Over the course of four years and three albums, Kurt Vile established himself as an indie-rock darling. The trek took 20 years, lots of CD-Rs, and a successful run as one-half of the acclaimed indie act War on Drugs.
Although already in his late 30s, the Philadelphia native has the visage of a precocious teenage rock prodigy. However, his youthful appearance belies the mature, world-weary temperament and tone of most of his music.
Emulating some of the finest American singer-songwriters – Bob Dylan, Tom Petty, and Neil Young – Vile continues a style and tradition that is both honest and utterly welcoming.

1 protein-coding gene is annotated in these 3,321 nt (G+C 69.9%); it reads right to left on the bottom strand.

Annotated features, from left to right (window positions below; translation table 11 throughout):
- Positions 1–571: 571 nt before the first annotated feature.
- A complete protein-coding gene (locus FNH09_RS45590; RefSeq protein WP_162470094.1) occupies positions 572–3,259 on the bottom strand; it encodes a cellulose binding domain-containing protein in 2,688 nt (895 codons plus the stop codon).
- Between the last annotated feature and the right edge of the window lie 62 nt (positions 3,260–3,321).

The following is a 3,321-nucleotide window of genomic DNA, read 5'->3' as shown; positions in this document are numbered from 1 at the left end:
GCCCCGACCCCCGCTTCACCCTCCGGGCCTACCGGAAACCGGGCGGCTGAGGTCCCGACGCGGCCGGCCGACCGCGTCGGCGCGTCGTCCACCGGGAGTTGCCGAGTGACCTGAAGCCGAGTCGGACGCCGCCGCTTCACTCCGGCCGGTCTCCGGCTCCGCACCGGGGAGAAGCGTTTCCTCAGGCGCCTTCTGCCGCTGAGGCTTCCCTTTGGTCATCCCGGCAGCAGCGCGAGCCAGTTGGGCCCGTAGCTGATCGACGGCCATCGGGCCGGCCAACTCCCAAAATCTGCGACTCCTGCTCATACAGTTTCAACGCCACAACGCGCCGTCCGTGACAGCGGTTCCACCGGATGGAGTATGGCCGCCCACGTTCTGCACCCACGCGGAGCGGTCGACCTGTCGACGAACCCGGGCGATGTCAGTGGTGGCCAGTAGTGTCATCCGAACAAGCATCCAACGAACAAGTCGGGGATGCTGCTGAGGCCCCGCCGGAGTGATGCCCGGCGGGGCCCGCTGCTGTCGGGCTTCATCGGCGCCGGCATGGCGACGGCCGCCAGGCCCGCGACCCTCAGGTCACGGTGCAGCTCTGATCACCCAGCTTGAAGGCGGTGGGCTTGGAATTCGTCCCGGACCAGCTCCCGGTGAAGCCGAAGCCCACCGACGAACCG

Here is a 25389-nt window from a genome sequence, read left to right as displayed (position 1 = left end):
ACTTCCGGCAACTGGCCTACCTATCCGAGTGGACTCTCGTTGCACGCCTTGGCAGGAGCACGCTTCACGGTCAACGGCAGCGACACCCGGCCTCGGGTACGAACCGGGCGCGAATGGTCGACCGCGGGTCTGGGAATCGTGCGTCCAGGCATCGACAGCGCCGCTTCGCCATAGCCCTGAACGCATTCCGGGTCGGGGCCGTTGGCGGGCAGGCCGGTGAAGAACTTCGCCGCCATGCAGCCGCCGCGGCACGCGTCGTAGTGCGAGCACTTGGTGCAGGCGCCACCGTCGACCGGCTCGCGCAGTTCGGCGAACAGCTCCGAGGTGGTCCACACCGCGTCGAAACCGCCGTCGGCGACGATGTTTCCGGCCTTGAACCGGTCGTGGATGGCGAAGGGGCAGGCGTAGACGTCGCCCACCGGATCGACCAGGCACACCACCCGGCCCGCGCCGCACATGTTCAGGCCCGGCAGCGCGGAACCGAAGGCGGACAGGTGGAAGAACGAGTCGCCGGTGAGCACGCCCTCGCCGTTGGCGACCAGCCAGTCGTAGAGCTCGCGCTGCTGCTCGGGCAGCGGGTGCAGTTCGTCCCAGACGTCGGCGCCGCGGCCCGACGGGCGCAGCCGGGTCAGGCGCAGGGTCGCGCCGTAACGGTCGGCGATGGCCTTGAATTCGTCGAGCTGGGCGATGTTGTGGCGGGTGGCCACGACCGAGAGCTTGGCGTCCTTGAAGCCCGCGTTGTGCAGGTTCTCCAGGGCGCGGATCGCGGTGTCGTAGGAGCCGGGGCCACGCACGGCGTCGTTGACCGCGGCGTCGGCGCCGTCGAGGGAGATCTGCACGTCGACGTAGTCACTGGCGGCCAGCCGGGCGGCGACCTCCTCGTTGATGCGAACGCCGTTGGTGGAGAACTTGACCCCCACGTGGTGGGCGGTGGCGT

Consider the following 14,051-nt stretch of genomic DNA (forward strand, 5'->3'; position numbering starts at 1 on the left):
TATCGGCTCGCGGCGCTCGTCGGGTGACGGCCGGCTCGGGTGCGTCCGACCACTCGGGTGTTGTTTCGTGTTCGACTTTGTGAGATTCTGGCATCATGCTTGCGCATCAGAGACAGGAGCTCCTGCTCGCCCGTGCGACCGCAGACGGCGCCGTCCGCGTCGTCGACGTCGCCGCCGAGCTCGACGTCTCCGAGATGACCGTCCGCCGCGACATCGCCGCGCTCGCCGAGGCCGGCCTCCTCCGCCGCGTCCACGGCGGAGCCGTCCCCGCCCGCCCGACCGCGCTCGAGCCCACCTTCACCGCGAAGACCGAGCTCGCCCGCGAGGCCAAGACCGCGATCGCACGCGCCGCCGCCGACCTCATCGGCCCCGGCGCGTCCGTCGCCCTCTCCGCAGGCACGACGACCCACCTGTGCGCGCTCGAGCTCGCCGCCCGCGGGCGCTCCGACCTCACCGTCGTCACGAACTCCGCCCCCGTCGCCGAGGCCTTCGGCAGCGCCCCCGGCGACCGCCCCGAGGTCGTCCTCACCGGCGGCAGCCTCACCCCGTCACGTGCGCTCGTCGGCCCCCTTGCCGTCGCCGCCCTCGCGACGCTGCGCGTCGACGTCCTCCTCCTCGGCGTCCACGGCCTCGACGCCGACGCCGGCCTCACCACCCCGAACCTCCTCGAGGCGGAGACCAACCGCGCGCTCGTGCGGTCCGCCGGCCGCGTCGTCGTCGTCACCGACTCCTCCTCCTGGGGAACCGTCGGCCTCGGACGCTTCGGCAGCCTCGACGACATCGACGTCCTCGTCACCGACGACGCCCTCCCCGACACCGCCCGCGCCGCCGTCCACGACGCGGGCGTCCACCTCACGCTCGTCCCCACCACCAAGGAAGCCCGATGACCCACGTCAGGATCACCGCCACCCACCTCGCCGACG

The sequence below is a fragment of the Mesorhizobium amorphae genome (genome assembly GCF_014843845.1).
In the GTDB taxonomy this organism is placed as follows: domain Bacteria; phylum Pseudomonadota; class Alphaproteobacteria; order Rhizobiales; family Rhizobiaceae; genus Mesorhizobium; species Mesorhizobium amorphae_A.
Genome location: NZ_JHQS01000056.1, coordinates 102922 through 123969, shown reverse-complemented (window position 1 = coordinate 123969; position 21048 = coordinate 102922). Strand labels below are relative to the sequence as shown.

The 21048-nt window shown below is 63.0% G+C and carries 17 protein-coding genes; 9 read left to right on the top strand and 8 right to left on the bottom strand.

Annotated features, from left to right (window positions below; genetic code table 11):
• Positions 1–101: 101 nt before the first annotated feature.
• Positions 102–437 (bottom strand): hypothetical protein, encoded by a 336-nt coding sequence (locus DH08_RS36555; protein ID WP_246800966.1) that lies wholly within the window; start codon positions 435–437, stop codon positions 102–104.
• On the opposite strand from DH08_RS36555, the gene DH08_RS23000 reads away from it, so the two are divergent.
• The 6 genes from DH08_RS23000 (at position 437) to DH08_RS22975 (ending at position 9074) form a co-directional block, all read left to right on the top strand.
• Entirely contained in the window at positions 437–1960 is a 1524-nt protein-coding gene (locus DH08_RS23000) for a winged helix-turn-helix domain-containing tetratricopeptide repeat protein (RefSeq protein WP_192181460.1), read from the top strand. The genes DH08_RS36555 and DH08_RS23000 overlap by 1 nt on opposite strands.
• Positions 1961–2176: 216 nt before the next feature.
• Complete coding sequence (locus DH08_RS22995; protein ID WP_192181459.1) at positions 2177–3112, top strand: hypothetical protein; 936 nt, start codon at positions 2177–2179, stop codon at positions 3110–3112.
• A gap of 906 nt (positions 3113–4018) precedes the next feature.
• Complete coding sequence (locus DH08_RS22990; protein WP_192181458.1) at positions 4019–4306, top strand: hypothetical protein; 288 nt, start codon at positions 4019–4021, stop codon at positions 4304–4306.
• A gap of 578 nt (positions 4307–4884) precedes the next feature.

"Wakin’ on a Pretty Day," the title cut from his 2013 effort, sounds as comely as the morning to which Vile refers. But it's also melancholy, with casual references to death and suicide. Much like one of his heroes, J Mascis of Dinosaur Jr., Vile writes songs that are equally bouncy and moody, peppered with spacey guitar solos.
Perhaps his biggest hit to date is “Pretty Pimpin’,” off 2015’s
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